My Mom just sent this story in to me....I never knew about this fine museum until just now. I would love to know if any of my readers have visited this museum. It's a wonderful place....
There has not been a war in the history of humankind that has been as closely linked with protest as the Vietnam War. Chicago has a great many museums, but few of them will stir your soul as deeply as the National Veterans Art Museum (formerly National Vietnam Veterans Art Museum).
Your intellect is also stirred by the ambiguity. The most patriotic veteran can see the same exhibit as a protester, and get a completely different message. "Radical Vulnerability," the major show at the museum right now, is typical of big shows at the museum: art by veterans, works of a quality that is inconsistent -- some remarkable, some adequate -- yet absolutely compelling in the way that art from the soul always is.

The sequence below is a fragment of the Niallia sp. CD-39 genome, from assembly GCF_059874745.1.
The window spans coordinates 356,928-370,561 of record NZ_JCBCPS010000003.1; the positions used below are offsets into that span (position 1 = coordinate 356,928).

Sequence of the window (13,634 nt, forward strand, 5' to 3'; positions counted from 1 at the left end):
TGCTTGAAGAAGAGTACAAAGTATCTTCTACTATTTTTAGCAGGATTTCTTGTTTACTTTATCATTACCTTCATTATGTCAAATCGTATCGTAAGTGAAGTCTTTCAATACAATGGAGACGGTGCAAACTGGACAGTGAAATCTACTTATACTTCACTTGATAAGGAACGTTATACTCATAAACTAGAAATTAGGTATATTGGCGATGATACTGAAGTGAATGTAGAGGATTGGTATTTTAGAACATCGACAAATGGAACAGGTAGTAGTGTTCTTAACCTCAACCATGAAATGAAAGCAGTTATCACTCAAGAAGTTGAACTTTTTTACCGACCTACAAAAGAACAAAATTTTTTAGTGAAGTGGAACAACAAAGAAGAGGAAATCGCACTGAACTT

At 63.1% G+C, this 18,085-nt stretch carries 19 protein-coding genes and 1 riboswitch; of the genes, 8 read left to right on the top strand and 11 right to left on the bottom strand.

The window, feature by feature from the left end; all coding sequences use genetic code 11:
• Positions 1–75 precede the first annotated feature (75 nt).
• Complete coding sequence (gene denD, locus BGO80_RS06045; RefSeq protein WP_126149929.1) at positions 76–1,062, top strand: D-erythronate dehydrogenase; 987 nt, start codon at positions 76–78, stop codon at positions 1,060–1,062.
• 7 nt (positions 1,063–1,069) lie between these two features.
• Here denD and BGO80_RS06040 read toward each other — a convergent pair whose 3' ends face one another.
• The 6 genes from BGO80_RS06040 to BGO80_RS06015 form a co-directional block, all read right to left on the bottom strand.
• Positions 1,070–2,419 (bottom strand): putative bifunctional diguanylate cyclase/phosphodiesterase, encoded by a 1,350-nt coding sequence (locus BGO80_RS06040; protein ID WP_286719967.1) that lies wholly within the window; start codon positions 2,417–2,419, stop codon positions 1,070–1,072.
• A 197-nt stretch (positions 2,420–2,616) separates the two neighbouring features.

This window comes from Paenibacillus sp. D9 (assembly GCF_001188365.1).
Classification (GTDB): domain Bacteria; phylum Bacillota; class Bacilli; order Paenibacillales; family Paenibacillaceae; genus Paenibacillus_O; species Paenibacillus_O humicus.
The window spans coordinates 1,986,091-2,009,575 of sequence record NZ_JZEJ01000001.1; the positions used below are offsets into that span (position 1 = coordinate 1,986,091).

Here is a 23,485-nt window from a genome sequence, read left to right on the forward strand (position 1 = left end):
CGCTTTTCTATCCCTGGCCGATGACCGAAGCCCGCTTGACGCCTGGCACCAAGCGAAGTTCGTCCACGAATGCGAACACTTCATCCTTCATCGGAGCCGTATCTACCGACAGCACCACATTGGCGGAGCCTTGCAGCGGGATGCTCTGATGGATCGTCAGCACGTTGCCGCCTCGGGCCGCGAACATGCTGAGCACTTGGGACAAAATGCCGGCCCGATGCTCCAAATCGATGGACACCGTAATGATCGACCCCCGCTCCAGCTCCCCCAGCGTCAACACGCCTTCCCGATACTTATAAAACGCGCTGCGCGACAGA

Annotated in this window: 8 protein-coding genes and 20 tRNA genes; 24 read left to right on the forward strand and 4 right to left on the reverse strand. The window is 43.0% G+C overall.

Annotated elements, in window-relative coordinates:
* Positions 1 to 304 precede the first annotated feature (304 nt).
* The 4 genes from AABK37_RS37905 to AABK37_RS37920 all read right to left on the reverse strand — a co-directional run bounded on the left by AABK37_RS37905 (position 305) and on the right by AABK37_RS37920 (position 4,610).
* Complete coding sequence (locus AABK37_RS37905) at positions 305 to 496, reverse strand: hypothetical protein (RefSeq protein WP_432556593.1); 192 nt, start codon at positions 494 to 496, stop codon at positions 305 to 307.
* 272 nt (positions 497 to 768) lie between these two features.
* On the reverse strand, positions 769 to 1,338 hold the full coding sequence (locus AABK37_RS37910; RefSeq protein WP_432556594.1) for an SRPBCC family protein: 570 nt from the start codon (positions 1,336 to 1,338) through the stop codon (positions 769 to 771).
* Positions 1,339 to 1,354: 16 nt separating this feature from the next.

Dog tags of the more than 58,000 service men and women who died in the Vietnam War hang from the ceiling of the National Vietnam Veterans Art Museum in Chicago since Veterans Day, November 11, 2010. ( My father Major Frank R. Maki is one of these tags)
The 10-by-40-foot sculpture, entitled Above & Beyond, was designed by Ned Broderick and Richard Stein. The tens of thousands of metal dog tags are suspended 24 feet in the air, 1 inch apart, from fine lines that allow them to move and chime with shifting air currents. Museum employees using a kiosk and laser pointer help visitors locate the exact dog tag with the imprinted name of their lost friend or relative.